The marvelous martian museum
Enter Marvin the Martian. This character was created by the mind of one Chuck Jones on the 24th day of July in 1948.
He’s small in stature, black, with no visible mouth and wears a Roman helmet and skirt — perhaps a depiction of Mars, the god of war. He made his movie debut in a “Haredevil Hare” for Looney Tunes, co-starring with Bugs Bunny.
Marvin’s sidekick was his dog, pet commander K-9, and together they flew their spaceship known as the Martian Maggot. In this and other cartoon epics, he has portrayed adversarial relationships with such stars as gun advocate Yosemite Sam, Porky Pig, Daffy Duck and other Warner Brothers entities.
Meet Chris Copeland, Earthling. At age 5 she collected her first Marvin the Martian memorabilia. She liked Marvin best over other cartoon characters because of his plan to blow up the Earth, but not because he was evil — planet Earth was blocking his view of Venus. He planned to accomplish Earth’s destruction by using his Illudium Q-36 explosive space modulator.
Copeland’s been collecting Marvin memorabilia ever since. Her extensive collection includes such Martian tokens as T-shirts, hats, lamps, salt and pepper shakers, a telephone, cookie jar, tea pots, key chains and jackets. Copeland also has candles, magnets, bumper stickers, bobble head figures, clocks, wrist watches and pillows.
In addition, Copeland has Martian headbands, a popcorn bowl, journals, a Marvin basketball game, hand creme, stuffed dolls and even Christmas ornaments. Everything to date is thoroughly Marvin. Copeland drinks from her Martian mug, writes with her Martian pen, saves money in her Marvin spaceship bank, blows bubbles from a spaceship filled with Martian soap and gets a Band-Aid from her Marvin Band-Aid box.
Perhaps her rarest specimen is a Marvin the Martian Pez dispenser. In her spare time, Copeland watches vintage Marvin videos and checks her internet Looney Tunes calendar, which keeps her informed of important dates. For example, Marvin’s birthday is July 24 and in 2004 he turned 56, measured in Earth years.
Fortunately, just like Marvin, Copeland has a dog commander. Unfortunately, her commander chewed up and completely destroyed her Martian slippers. But Copeland’s collection is quite extensive and will continue to grow.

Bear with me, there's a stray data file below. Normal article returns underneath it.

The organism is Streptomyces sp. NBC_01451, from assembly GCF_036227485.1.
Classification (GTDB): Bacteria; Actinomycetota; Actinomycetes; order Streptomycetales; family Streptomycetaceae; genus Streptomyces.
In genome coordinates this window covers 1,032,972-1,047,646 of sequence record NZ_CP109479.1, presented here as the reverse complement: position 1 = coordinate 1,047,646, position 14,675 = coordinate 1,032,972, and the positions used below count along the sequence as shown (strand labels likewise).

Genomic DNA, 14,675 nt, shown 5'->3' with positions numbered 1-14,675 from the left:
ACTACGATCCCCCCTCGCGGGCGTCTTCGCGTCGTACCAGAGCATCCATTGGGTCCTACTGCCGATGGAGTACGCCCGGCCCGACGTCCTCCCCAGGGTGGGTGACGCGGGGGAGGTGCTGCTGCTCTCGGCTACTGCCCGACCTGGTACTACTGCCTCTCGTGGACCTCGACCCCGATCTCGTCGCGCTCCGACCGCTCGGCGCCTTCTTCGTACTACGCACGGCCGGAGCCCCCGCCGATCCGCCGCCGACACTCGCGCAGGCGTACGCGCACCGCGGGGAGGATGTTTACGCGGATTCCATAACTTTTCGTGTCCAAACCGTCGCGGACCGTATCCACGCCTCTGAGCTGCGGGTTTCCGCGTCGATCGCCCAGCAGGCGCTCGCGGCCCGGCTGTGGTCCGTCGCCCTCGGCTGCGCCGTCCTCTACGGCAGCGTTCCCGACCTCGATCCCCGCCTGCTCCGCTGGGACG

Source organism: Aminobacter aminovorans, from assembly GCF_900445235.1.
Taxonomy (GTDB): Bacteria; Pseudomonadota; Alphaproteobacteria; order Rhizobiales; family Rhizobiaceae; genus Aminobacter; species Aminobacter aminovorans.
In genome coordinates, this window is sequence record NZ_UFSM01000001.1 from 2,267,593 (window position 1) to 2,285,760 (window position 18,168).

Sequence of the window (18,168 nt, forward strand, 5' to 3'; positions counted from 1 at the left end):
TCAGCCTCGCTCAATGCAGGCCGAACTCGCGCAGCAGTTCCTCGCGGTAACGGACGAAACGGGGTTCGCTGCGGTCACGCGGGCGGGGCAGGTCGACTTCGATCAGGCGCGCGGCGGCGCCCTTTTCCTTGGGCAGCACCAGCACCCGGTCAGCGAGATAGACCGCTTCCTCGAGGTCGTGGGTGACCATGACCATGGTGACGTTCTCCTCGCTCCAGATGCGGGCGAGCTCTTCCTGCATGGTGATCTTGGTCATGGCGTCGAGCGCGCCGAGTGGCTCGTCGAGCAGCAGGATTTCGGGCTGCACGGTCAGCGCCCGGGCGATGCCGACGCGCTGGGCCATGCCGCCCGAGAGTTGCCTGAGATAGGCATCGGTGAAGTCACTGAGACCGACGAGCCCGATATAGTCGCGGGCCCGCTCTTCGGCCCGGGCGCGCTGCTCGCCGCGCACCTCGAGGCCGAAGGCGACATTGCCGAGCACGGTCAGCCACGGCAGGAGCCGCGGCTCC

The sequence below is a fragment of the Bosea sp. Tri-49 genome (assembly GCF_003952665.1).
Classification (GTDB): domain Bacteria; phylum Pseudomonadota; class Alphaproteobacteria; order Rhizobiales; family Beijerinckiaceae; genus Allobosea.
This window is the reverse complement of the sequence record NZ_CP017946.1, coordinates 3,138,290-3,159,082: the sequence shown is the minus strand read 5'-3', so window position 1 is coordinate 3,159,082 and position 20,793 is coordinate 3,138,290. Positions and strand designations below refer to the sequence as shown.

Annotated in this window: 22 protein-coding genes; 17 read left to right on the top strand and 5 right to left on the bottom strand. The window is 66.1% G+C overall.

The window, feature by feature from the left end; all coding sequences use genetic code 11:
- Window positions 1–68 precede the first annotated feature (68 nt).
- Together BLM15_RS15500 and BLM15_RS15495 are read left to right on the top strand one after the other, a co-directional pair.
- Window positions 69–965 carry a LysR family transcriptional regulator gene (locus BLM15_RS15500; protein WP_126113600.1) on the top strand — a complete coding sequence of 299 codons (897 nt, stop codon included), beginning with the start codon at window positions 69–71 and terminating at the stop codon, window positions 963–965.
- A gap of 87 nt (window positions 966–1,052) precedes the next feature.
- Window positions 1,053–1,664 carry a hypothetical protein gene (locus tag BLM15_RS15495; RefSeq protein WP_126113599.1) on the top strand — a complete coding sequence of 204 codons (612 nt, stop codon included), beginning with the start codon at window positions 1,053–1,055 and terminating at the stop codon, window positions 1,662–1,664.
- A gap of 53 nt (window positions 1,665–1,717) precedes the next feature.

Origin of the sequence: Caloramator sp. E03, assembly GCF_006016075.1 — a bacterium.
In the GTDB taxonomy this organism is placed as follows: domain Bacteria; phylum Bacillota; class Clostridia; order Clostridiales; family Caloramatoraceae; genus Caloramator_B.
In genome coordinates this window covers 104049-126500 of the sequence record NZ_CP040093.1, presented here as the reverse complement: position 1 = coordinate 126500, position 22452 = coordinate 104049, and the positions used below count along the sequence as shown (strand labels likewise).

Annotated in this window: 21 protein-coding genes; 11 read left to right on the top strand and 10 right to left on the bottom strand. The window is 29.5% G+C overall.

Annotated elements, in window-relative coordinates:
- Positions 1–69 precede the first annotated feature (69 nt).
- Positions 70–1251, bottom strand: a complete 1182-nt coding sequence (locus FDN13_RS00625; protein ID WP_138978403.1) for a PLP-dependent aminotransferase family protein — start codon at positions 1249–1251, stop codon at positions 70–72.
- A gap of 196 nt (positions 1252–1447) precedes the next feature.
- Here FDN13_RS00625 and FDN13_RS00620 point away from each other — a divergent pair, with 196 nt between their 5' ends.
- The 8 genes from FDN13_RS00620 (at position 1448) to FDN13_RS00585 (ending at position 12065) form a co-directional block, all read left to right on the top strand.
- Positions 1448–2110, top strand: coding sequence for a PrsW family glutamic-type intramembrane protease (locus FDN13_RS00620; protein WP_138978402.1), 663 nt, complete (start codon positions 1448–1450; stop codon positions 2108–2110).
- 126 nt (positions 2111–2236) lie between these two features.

Copeland has been a Key Peninsula resident since 2009. She’s a retired telephone technician and a Vietnam veteran. These days, she can be found volunteering at the Bischoff Food Bank, where she’s in charge of maintenance operations.
She also drives a large truck for picking up donations. She even furnished the food bank with the truck.
Future plans include a cross-country trip in her ‘39 Desoto, an odyssey she plans to record in her journal and hopefully publish in print on a later date.
At a recent conference on suicide prevention I heard one of the best analogies for depression. Understanding depression and isolation is like looking at a spider’s web; each strand of the web represents our social support system.
For the spider to survive it must build a web with many support strands. This allows for a wider catchment area and increases the chances of catching a fly and being able to eat, live and grow. Our lives are much like this; as we expand our support system we develop a catchment area for ideas, experience and growth. Each relationship we develop and reinforce –– such as work, community involvement, volunteering, clubs and activities –– strengthens our web.
Spiders that build webs with only a few strands are more aggressive. They understand that they have to protect the few strands they have and if a strand is broken its chances of falling increase exponentially. It must become angry and mean to keep from being mashed.
People have the same tendencies. If we build our support system with minimal strands we must be hyper-vigilant and stressed in protecting our smaller systems. When our entire system consists of only work and family and we have conflict at work the displeasure often carries over to family, and vice versa.
By expanding the webbing and adding more supports the spider is able to simply move to a more secure area of netting if one of his strands is broken. By expanding our support system we are able to refocus our mindset, focus our efforts on something other than the frustrations we are experiencing, and increase our resources to ultimately increase our chances of evolving beyond our stress.